The story of America’s founding has been informed largely by the record of the white men of means at its center. During the past half-century or so, however, a concerted effort has been made to account for the experiences of all the others. In honor of Women’s History Month, I offer some commentary on two volumes: Revolutionary Mothers: Women in the Struggle for America’s Independence by historian Carol Berkin and Founding Mothers: The Women Who Raised Our Nation by the recently-deceased political commentator and historian Cokie Roberts.
The Founding Mothers in Roberts’ title refers admittedly to those women with familiar family names: Adams, Franklin, Rush, and Jefferson to name a few. Roberts regrets that she must “define these wonderful women by their male attachments.” This is not an indictment of her work but rather, a result of the limitations imposed on all those whose record has been dramatically limited by the circumstances under which they lived.
As a result, the most interesting characters in Founding Mothers are those who live up to the bumper sticker: Well-Behaved Women Rarely Make History. Case-in-point: Mercy Otis Warren whose Otis and Warren affiliations offered the potential to “misbehave.”
Writing anonymously to loosely disguise her gender, Warren wrote extensively from the heady days leading up to the American Revolution (early 1770s) throughout the debates over the drafting of a new constitution and the creation of a viable American government (late 1780s).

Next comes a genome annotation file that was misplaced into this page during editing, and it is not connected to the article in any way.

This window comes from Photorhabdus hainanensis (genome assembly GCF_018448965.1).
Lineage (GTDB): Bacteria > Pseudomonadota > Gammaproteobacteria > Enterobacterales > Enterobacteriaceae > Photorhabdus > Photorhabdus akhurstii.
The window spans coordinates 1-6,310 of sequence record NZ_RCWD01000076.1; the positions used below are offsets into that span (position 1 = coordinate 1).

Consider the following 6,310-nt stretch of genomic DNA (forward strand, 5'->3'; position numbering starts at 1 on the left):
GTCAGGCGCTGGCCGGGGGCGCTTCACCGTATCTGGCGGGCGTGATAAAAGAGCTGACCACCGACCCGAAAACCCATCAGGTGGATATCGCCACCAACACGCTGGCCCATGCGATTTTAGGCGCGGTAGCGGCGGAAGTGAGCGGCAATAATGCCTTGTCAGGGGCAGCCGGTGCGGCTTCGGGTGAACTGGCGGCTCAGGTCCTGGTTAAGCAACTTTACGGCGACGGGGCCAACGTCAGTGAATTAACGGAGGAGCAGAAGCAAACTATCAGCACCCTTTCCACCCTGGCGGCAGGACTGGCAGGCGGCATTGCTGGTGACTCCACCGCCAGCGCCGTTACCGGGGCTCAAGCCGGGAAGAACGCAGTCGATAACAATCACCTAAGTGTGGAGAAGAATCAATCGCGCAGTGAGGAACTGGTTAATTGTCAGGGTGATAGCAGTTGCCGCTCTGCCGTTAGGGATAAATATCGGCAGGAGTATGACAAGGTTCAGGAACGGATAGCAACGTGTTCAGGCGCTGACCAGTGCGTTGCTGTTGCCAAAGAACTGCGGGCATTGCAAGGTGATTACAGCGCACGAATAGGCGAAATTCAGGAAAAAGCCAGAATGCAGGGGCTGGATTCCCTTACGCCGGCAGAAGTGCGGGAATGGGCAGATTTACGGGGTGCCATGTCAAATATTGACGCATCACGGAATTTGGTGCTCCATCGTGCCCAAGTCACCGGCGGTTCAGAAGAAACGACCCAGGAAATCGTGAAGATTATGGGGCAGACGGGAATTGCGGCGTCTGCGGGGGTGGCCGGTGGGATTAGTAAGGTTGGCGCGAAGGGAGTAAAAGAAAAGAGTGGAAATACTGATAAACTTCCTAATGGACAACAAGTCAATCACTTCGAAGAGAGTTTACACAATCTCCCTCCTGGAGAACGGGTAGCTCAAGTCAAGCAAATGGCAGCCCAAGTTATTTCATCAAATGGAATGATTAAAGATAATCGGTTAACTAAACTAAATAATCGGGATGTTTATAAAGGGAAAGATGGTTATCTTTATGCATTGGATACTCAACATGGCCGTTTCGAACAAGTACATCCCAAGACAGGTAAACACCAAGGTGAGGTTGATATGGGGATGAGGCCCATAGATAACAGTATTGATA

As a playwright, Warren castigated the British for their tyrannical ways in a series of pamphlets; much like those written by Thomas Paine—of greater fame for the reasons expressed here—whose Common Sense made the simply-argued, and largely disseminated case for American independence. Warren also corresponded extensively with Abigail Adams, Martha Washington, and other wives of the prominent male figures of the day. Letters such as these make up the heart of Roberts’ book.
Warren’s private communications reveal a rebellious spirit while simultaneously acknowledging her deference to eighteenth century gender norms: “I disregard the opinion that women make but indifferent politicians,” Warren wrote to a female friend in December of 1774. “When the observations are just and honorary to the heart and character, I think it very immaterial whether they flow from a female lip in the soft whispers of private friendship, or whether thundered in the Senate in the bolden language of the other sex.”
It appears that the haughty language of America’s founding inspired Warren to begin writing under her own name. Following the ratification of the US Constitution, she published a collection of poems focusing on the social and moral values necessary to preserve the liberties which had been so boldly promoted; and in 1805, she openly penned a history of the American Revolution.
In her work, we are reminded that the richest modern nation on earth began as a tenuous experiment whose hypothesis – seemingly always in need of confirmation – was that free and informed people could govern themselves.